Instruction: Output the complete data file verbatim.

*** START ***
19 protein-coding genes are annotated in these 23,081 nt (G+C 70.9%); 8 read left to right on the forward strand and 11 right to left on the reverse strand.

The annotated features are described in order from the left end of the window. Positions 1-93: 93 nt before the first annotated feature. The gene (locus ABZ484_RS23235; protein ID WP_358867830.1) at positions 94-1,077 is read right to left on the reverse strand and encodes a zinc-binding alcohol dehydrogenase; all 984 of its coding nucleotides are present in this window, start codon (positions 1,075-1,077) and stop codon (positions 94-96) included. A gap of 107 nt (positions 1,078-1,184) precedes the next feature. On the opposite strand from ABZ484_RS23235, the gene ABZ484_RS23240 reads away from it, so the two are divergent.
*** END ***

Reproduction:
19 protein-coding genes are annotated in these 23,081 nt (G+C 70.9%); 8 read left to right on the forward strand and 11 right to left on the reverse strand.

The annotated features are described in order from the left end of the window. Positions 1-93: 93 nt before the first annotated feature. The gene (locus ABZ484_RS23235; protein ID WP_358867830.1) at positions 94-1,077 is read right to left on the reverse strand and encodes a zinc-binding alcohol dehydrogenase; all 984 of its coding nucleotides are present in this window, start codon (positions 1,075-1,077) and stop codon (positions 94-96) included. A gap of 107 nt (positions 1,078-1,184) precedes the next feature. On the opposite strand from ABZ484_RS23235, the gene ABZ484_RS23240 reads away from it, so the two are divergent.